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Why the Redskins should (mostly) sit out free agency this year

Why the Redskins should (mostly) sit out free agency this year

When Scot McCloughan met with the media at the Senior Bowl in January, he was asked if he expected the Redskins to be active in free agency this year.

“We're not going to be big players,” he said. “I don't believe in that.”

Redskins fans should hope that McCloughan was not just blowing some of the smoke that is very prominent around the NFL this time of year. The Redskins would be better off being spectators for the next month or two, with a couple of exceptions.

Why? For one thing, they don’t have much cap room. They are currently $6.2 million over the cap. That overage will be reversed as soon as they save $16.1 million by releasing quarterback Robert Griffin III, moving the team to just about $10 million under the cap.

That’s a lot of money in most of the real world but in terms of NFL cap dollars to spend it’s pocket change. Even after they release Griffin, 29 teams will have more salary cap room. Sure, they will be able to create more by releasing some players (WR Andre Roberts) and negotiating some pay cuts (S Dashon Goldson and DE Jason Hatcher are prime candidates). But other teams will make similar moves and the Redskins are likely to remain one of the most cap poor teams in the league.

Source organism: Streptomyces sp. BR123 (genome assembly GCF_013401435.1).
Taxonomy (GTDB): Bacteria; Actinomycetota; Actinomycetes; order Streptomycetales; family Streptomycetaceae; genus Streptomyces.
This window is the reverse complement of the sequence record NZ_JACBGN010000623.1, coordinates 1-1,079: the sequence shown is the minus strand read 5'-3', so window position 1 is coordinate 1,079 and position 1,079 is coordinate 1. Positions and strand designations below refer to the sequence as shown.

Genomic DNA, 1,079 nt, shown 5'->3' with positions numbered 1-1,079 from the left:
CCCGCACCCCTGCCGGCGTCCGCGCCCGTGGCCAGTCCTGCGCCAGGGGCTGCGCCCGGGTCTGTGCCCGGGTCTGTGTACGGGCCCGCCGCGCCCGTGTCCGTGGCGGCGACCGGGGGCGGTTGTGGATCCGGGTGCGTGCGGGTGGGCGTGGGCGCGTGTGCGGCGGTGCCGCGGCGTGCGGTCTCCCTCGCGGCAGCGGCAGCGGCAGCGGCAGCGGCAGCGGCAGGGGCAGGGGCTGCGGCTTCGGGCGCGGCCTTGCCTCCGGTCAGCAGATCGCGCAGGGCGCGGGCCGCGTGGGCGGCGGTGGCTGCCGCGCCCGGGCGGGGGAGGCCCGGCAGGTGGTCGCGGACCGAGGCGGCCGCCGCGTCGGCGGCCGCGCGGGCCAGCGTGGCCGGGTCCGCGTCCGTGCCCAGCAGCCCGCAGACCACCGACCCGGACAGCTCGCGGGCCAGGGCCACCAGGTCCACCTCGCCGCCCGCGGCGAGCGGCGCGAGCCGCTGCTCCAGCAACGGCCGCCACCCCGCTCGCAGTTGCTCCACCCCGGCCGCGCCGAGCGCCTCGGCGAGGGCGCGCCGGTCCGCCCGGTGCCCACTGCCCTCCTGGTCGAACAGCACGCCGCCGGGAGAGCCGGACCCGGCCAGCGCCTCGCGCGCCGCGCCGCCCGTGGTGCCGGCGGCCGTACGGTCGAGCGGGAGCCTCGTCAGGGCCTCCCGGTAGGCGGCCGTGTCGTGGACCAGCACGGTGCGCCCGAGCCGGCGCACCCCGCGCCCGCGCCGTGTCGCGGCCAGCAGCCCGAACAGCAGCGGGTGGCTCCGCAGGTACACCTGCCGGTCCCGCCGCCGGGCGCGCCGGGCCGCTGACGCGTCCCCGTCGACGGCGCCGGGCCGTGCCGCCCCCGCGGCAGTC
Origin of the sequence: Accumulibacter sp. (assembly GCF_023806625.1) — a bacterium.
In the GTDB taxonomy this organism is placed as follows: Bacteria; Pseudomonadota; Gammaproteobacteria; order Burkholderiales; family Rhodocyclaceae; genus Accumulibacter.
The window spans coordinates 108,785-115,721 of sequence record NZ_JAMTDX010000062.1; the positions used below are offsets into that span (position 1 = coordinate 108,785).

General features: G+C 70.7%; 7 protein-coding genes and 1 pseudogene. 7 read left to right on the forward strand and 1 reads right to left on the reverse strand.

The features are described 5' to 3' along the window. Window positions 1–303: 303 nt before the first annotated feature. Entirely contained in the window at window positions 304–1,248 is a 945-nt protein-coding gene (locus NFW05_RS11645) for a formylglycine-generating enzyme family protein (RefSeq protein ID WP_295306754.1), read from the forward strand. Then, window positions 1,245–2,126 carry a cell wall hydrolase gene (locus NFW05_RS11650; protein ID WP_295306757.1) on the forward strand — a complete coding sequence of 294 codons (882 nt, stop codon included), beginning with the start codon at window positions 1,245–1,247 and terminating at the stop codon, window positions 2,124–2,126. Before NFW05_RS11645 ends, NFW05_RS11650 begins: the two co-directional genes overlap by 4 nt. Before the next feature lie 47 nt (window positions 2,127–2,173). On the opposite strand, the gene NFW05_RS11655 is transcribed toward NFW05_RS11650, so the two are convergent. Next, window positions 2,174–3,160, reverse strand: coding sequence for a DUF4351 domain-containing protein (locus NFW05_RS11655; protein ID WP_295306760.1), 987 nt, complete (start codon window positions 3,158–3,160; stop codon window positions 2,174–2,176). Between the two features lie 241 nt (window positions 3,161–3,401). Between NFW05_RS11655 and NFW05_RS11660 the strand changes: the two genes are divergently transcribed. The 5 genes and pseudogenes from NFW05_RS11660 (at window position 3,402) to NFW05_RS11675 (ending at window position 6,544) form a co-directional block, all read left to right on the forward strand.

The top spending priority needs to be to retain their own players. They want Mason Foster to return to play inside linebacker. If they keep pass rusher Junior Galette and he regains his 2014 form the entire defense will be better. Darrel Young won’t take up much space but they need him for occasional blocking duty and for his big special teams contributions. And if they want to keep Colt McCoy around it’s going to cost them considerably more than the $1.5 million they shelled out last year.

They also need to set some money aside to work out an extension for tight end Jordan Reed. If they have some left over at the end of the year, fine. They can roll it over to 2017 and get a head start on paying Kirk Cousins and possibly extending CB Bashaud Breeland and OT Morgan Moses.